Frank Bailey, the former Sarah Palin aide turned tell-all author, has agreed to pay an $11,900 civil fine for violating the state's ethics laws by keeping, disseminating and profiting from confidential emails he obtained while serving in Palin's administration.
The Alaska attorney general's office disclosed the settlement Tuesday in a letter to ethics campaigner Andree McLeod. McLeod, a Palin critic, initiated the complaint against Bailey in September 2010 after reading about his plans for a Palin book with two co-authors in the Daily News gossip column, the Alaska Ear.
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Sens. Joe Paskvan and Joe Thomas told a judge they believe the state’s redistricting plan to pair the two Democratic lawmakers into the same Senate district was political gerrymandering intended to eliminate one of them, making room for a Republican. The two Fairbanks Democrats testified in court Monday during the first day of an expected two-week trial of the state’s redrawn election district lines.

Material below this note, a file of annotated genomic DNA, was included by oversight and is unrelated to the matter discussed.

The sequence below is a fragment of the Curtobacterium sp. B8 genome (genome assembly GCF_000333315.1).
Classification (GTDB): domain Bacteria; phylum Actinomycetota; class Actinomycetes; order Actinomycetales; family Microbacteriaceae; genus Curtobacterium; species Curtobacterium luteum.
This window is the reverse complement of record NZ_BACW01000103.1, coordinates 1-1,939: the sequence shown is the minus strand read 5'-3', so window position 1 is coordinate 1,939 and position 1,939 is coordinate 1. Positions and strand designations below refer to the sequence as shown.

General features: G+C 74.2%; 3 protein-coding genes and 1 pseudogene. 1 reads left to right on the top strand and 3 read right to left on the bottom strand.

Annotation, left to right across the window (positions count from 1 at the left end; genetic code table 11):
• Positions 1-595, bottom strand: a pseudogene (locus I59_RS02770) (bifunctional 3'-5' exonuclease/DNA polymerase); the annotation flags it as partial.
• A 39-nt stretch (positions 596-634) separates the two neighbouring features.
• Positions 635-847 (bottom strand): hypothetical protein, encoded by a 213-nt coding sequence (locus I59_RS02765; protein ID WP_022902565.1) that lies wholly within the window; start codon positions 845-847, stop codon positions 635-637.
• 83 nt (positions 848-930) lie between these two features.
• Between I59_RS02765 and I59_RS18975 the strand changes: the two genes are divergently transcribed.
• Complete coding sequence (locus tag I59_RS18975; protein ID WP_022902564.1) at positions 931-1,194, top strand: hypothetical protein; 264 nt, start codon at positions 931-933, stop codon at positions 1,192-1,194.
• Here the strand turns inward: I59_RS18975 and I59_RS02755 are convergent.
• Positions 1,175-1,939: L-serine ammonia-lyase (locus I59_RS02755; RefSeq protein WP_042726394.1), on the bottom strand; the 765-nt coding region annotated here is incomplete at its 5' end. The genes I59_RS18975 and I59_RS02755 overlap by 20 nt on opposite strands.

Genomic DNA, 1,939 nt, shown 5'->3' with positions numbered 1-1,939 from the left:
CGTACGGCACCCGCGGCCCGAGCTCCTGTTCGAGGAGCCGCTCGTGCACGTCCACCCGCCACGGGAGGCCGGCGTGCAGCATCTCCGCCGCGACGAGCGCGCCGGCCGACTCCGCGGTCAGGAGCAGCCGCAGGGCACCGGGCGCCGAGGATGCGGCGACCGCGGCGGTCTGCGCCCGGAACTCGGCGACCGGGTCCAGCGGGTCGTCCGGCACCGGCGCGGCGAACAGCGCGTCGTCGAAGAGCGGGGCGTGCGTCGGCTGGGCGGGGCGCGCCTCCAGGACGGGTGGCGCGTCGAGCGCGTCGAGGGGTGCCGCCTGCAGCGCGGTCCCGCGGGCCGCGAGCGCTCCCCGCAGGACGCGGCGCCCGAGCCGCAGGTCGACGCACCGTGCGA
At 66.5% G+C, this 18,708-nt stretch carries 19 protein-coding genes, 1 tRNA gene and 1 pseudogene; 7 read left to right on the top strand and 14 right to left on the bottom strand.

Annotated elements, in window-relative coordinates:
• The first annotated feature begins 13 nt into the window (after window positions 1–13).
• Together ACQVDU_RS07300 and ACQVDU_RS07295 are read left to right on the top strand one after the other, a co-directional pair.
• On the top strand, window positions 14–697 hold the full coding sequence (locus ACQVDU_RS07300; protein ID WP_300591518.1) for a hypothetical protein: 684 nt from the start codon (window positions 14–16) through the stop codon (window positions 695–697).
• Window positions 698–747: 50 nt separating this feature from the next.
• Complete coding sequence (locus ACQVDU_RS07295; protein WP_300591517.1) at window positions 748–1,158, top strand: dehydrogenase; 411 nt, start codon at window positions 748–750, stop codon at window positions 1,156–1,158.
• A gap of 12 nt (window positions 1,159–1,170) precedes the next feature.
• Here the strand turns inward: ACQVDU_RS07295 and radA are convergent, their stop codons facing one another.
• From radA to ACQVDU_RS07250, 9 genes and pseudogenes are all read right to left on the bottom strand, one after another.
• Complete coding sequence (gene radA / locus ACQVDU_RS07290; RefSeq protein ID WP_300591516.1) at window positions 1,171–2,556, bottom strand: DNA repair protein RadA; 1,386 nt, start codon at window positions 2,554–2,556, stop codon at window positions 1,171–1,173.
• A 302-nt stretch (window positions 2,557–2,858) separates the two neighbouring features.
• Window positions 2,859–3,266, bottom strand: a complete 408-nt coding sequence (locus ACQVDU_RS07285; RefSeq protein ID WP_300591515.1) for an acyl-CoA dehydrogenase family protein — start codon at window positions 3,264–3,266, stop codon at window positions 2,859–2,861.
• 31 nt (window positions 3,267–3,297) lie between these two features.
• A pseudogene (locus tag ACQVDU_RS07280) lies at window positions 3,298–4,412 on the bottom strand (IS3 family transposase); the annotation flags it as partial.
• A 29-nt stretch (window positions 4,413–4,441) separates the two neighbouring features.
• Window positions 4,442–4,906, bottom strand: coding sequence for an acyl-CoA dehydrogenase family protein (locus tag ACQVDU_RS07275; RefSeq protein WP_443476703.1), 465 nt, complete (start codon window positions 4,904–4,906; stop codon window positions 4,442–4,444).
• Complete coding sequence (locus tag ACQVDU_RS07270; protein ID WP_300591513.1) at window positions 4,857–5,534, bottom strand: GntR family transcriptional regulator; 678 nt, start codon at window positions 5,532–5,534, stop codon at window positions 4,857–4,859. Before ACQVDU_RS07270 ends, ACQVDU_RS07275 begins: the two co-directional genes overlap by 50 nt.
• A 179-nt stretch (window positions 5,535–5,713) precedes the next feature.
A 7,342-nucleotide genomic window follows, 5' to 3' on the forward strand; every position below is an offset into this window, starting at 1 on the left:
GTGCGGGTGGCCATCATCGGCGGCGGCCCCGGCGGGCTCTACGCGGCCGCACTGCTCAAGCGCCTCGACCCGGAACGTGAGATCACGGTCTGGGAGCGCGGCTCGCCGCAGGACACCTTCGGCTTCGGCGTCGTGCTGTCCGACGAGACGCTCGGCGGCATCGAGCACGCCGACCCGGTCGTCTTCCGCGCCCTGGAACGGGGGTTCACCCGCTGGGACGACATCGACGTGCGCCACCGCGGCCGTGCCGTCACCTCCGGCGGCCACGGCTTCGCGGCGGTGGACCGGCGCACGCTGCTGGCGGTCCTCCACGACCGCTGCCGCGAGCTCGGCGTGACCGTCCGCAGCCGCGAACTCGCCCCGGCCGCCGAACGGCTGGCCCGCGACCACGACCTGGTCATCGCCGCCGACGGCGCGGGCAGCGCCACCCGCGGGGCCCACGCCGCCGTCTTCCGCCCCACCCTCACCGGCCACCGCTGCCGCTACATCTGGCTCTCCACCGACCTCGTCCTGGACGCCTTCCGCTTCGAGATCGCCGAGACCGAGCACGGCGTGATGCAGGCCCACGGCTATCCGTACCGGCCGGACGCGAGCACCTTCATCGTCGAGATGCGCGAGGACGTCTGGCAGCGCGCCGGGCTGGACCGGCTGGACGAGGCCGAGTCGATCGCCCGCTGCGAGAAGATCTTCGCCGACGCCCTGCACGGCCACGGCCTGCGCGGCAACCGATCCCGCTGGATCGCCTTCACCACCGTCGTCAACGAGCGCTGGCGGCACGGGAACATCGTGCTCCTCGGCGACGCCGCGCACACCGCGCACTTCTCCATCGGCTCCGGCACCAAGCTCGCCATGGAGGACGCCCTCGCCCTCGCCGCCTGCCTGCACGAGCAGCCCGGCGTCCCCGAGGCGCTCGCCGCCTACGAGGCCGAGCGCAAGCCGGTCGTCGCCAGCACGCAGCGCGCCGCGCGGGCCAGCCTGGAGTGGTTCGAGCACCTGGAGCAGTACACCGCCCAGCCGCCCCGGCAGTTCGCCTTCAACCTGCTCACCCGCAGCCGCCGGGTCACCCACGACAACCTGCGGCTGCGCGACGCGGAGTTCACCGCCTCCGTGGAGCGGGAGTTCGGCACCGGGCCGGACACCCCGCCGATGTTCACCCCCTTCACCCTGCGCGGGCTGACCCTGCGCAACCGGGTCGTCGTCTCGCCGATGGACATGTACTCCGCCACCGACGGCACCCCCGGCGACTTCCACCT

The redistricting board has maintained the federal Voting Rights Act required them to violate the Alaska Constitution’s requirements for compactness and socio-economic contiguity in districts to protect Alaska Native voting power.
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A major figure in an Alaska political corruption scandal is expected to complete his prison sentence next week.Federal Bureau of Prisons records show Bill Allen, who was convicted of bribery and related tax charges, is scheduled for release Tuesday. He has been at a halfway house in New Mexico.
Two seasoned Alaskan journalists, both Anchorage natives, have unraveled a half-century of corruption as abundant as the natural resources to which businesses in the state lay claim. In their new book, Crude Awakening: Money, Mavericks, and Mayhem in Alaska, Amanda Coyne and Tony Hopfinger, co-founders of Alaska Dispatch, chronicle decades of crooked activity. Their account of greed among oil bosses and government officials sends an Arctic chill down the spine.
Coyne and Hopfinger describe early Alaskan history and the introduction of big business into the culture. Since becoming the 49th state in 1959, Alaska's economic livelihood has depended on one thing and one thing alone: the oil and gas industry.
Read the rest of the story at the USA Today.